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03rd Jan 2024

Do you always have a cold nose? A study says this could be the reason why

Sophie Collins

Cold nose

You learn something new every day

Is there always a major temperature difference between your body and your nose?

According to a 2018 study, having a cold nose has very little to do with your body temperature and more to do with brain activity.

The temperature of your nose could actually indicate how much strain your brain is under.

Scientists at the University of Nottingham looked at the neurological functions of 14 volunteers and found that the more mentally overwhelmed they were, the colder their noses became.

The researchers used a thermal imaging camera to monitor the participants’ brains while they were doing mental tasks.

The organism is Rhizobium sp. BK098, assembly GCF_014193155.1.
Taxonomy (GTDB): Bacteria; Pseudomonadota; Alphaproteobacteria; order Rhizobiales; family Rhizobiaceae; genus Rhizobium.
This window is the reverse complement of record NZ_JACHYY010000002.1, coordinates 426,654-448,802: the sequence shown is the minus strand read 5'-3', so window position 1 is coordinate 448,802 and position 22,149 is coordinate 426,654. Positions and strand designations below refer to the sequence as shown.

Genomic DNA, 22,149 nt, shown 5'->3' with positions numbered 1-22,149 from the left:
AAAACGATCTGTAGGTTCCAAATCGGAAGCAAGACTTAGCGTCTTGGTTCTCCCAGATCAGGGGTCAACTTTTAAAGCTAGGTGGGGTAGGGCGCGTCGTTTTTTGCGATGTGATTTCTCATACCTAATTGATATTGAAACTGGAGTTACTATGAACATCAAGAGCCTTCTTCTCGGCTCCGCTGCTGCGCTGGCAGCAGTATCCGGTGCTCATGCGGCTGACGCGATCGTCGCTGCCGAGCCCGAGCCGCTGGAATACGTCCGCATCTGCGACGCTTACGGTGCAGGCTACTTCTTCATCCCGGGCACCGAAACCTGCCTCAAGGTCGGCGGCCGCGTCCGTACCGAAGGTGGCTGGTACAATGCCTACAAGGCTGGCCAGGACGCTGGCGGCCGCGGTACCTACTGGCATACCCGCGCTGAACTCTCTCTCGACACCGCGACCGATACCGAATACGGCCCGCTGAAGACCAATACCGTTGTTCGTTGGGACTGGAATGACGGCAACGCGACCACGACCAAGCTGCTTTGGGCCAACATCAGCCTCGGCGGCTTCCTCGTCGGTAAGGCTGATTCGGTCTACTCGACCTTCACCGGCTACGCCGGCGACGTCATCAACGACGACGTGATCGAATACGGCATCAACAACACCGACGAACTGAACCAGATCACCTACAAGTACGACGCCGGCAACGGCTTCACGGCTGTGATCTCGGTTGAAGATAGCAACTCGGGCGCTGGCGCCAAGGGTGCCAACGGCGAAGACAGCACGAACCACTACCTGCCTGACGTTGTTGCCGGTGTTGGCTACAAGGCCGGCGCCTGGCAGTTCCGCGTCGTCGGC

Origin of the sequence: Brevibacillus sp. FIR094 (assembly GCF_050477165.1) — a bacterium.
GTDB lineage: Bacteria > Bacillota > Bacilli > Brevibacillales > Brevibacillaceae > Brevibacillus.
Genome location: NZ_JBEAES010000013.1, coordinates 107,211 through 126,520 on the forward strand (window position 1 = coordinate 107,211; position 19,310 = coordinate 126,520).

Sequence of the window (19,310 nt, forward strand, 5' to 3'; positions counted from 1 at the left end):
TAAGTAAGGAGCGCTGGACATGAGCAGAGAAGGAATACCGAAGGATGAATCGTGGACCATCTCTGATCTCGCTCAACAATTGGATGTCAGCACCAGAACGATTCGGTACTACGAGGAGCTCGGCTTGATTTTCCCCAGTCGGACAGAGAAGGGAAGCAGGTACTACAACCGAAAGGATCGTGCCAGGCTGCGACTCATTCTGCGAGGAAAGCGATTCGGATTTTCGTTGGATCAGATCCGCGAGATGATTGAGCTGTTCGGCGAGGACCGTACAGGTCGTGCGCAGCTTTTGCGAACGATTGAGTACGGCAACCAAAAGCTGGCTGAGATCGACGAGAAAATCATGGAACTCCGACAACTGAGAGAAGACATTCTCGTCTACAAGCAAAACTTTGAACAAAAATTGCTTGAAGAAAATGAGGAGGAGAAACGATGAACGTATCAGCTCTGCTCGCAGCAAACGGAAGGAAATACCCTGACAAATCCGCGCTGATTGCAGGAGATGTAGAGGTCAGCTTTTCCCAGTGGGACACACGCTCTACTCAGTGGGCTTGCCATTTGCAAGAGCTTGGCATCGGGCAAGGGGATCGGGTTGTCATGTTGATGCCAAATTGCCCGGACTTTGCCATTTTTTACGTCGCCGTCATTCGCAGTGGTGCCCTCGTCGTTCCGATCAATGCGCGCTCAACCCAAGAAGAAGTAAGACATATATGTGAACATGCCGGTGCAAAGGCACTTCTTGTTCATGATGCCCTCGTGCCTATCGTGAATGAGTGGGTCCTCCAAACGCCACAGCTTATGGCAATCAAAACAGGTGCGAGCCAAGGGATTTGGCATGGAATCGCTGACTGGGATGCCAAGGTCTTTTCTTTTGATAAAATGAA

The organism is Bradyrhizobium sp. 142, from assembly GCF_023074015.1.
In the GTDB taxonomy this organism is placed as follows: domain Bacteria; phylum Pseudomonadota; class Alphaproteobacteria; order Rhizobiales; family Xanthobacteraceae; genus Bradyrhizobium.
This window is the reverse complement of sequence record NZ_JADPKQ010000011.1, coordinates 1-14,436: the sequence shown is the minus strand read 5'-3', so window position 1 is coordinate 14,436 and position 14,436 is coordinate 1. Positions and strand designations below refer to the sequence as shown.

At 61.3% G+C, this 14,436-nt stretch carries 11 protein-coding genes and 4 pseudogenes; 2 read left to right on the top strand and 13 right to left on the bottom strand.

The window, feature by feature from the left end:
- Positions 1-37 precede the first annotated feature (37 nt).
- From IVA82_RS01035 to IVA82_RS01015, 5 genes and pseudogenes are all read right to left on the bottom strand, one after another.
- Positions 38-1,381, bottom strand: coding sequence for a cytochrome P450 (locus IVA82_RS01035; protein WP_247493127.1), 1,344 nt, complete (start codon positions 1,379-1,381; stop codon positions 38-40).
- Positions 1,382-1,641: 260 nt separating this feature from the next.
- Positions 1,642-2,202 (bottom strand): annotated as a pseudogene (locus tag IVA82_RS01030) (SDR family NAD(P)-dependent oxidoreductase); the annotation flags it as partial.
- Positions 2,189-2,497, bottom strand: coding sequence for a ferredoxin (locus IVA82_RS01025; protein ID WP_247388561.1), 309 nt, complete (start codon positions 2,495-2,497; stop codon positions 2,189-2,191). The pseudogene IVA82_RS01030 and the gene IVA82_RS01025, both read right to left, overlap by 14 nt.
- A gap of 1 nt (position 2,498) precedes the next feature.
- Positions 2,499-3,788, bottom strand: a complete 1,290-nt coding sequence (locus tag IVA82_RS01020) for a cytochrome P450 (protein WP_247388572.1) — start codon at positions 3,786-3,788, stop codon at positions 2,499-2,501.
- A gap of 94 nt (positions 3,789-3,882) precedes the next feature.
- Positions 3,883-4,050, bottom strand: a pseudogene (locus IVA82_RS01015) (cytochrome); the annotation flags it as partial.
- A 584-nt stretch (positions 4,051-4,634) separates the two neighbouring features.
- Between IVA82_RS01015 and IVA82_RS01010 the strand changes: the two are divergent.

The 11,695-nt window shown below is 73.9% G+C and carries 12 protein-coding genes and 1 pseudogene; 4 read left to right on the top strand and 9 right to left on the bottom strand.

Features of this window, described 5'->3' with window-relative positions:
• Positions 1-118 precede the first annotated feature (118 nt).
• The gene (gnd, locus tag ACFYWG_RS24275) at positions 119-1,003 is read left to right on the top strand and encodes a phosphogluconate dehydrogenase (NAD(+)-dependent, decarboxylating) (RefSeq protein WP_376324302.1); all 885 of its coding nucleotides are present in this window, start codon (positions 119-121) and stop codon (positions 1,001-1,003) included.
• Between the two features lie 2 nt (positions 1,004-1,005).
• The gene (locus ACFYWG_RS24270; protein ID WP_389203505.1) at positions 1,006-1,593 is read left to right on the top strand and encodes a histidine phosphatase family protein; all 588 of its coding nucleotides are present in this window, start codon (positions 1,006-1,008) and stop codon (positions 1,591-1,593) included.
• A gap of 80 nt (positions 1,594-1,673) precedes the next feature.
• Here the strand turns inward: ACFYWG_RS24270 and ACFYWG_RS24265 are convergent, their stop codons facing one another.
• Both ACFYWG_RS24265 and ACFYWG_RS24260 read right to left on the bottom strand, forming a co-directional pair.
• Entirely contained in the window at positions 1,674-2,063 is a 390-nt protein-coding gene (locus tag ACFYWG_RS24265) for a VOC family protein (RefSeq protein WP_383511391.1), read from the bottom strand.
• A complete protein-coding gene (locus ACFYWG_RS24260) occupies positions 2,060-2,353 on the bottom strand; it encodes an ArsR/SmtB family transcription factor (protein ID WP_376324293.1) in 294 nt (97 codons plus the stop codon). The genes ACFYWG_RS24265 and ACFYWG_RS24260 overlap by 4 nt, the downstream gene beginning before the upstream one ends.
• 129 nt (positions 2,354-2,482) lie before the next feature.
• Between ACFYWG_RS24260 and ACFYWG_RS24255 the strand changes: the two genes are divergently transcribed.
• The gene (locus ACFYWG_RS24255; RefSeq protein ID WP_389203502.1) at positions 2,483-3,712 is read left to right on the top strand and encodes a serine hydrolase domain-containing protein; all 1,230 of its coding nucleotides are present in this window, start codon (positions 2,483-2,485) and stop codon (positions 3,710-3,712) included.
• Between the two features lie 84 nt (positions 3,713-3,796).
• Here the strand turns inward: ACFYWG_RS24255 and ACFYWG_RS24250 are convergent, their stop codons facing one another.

They found that when participants in the study were focused on a task, the rate of their breathing changed and blood flow was redirected from the face to the brain to aid it as they worked hard.

Lead author, Dr. Alastair Campbell Ritchie, of the Bioengineering Research Group, said that they were surprised at the strength in the links between mental strain and facial temperature.

He explained: “We expected that mental demands on an operator would result in physiological changes but the direct correlation between the workload and the skin temperature was very impressive.”

He went on to say it was counterintuitive before adding: “We were not expecting to see the face getting colder. With this accurate way to estimate workload we can develop methods that will assist the operator at times of maximum stress.”

He went on to explain that the thermal imaging technique used in the study could benefit other workplaces to see if employees who have strenuous hours, like pilots, are working to a level that could be detrimental to their performance.